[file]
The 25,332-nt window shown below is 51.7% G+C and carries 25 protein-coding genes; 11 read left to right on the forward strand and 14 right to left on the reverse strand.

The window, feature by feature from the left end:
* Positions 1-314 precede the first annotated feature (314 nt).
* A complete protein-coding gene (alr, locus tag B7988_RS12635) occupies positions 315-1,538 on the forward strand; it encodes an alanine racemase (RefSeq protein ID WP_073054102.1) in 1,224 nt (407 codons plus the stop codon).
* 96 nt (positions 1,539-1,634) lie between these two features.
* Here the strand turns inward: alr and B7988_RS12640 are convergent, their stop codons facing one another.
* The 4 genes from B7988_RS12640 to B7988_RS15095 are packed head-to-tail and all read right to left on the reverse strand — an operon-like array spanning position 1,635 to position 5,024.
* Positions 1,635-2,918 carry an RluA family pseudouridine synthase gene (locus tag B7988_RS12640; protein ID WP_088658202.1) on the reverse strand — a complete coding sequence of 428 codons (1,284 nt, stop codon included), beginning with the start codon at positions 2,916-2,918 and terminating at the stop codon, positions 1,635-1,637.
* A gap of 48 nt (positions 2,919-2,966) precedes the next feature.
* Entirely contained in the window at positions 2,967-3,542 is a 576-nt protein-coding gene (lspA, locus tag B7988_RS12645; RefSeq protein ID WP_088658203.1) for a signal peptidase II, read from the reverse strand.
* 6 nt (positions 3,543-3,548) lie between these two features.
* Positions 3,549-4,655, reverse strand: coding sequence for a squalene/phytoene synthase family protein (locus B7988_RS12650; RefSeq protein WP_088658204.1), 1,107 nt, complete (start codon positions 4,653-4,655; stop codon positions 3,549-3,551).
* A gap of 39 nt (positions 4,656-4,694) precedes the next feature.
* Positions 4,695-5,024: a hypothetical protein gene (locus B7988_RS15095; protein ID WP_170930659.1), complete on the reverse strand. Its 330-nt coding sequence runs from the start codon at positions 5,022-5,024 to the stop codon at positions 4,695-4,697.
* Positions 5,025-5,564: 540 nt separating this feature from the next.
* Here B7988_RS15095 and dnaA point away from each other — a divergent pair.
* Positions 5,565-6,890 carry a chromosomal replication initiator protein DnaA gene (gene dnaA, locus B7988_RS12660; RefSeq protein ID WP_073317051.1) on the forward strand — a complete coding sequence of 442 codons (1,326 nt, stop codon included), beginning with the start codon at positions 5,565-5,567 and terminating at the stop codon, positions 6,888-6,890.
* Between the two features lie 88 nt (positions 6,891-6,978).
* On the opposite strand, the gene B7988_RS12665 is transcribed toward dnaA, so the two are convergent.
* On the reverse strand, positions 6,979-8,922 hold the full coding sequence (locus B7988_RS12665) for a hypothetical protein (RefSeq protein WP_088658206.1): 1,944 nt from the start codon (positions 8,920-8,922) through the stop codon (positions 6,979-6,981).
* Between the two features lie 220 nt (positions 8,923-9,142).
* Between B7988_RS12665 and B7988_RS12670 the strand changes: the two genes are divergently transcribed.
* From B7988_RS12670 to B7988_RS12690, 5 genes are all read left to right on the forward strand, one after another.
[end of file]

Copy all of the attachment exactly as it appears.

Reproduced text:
The 25,332-nt window shown below is 51.7% G+C and carries 25 protein-coding genes; 11 read left to right on the forward strand and 14 right to left on the reverse strand.

The window, feature by feature from the left end:
* Positions 1-314 precede the first annotated feature (314 nt).
* A complete protein-coding gene (alr, locus tag B7988_RS12635) occupies positions 315-1,538 on the forward strand; it encodes an alanine racemase (RefSeq protein ID WP_073054102.1) in 1,224 nt (407 codons plus the stop codon).
* 96 nt (positions 1,539-1,634) lie between these two features.
* Here the strand turns inward: alr and B7988_RS12640 are convergent, their stop codons facing one another.
* The 4 genes from B7988_RS12640 to B7988_RS15095 are packed head-to-tail and all read right to left on the reverse strand — an operon-like array spanning position 1,635 to position 5,024.
* Positions 1,635-2,918 carry an RluA family pseudouridine synthase gene (locus tag B7988_RS12640; protein ID WP_088658202.1) on the reverse strand — a complete coding sequence of 428 codons (1,284 nt, stop codon included), beginning with the start codon at positions 2,916-2,918 and terminating at the stop codon, positions 1,635-1,637.
* A gap of 48 nt (positions 2,919-2,966) precedes the next feature.
* Entirely contained in the window at positions 2,967-3,542 is a 576-nt protein-coding gene (lspA, locus tag B7988_RS12645; RefSeq protein ID WP_088658203.1) for a signal peptidase II, read from the reverse strand.
* 6 nt (positions 3,543-3,548) lie between these two features.
* Positions 3,549-4,655, reverse strand: coding sequence for a squalene/phytoene synthase family protein (locus B7988_RS12650; RefSeq protein WP_088658204.1), 1,107 nt, complete (start codon positions 4,653-4,655; stop codon positions 3,549-3,551).
* A gap of 39 nt (positions 4,656-4,694) precedes the next feature.
* Positions 4,695-5,024: a hypothetical protein gene (locus B7988_RS15095; protein ID WP_170930659.1), complete on the reverse strand. Its 330-nt coding sequence runs from the start codon at positions 5,022-5,024 to the stop codon at positions 4,695-4,697.
* Positions 5,025-5,564: 540 nt separating this feature from the next.
* Here B7988_RS15095 and dnaA point away from each other — a divergent pair.
* Positions 5,565-6,890 carry a chromosomal replication initiator protein DnaA gene (gene dnaA, locus B7988_RS12660; RefSeq protein ID WP_073317051.1) on the forward strand — a complete coding sequence of 442 codons (1,326 nt, stop codon included), beginning with the start codon at positions 5,565-5,567 and terminating at the stop codon, positions 6,888-6,890.
* Between the two features lie 88 nt (positions 6,891-6,978).
* On the opposite strand, the gene B7988_RS12665 is transcribed toward dnaA, so the two are convergent.
* On the reverse strand, positions 6,979-8,922 hold the full coding sequence (locus B7988_RS12665) for a hypothetical protein (RefSeq protein WP_088658206.1): 1,944 nt from the start codon (positions 8,920-8,922) through the stop codon (positions 6,979-6,981).
* Between the two features lie 220 nt (positions 8,923-9,142).
* Between B7988_RS12665 and B7988_RS12670 the strand changes: the two genes are divergently transcribed.
* From B7988_RS12670 to B7988_RS12690, 5 genes are all read left to right on the forward strand, one after another.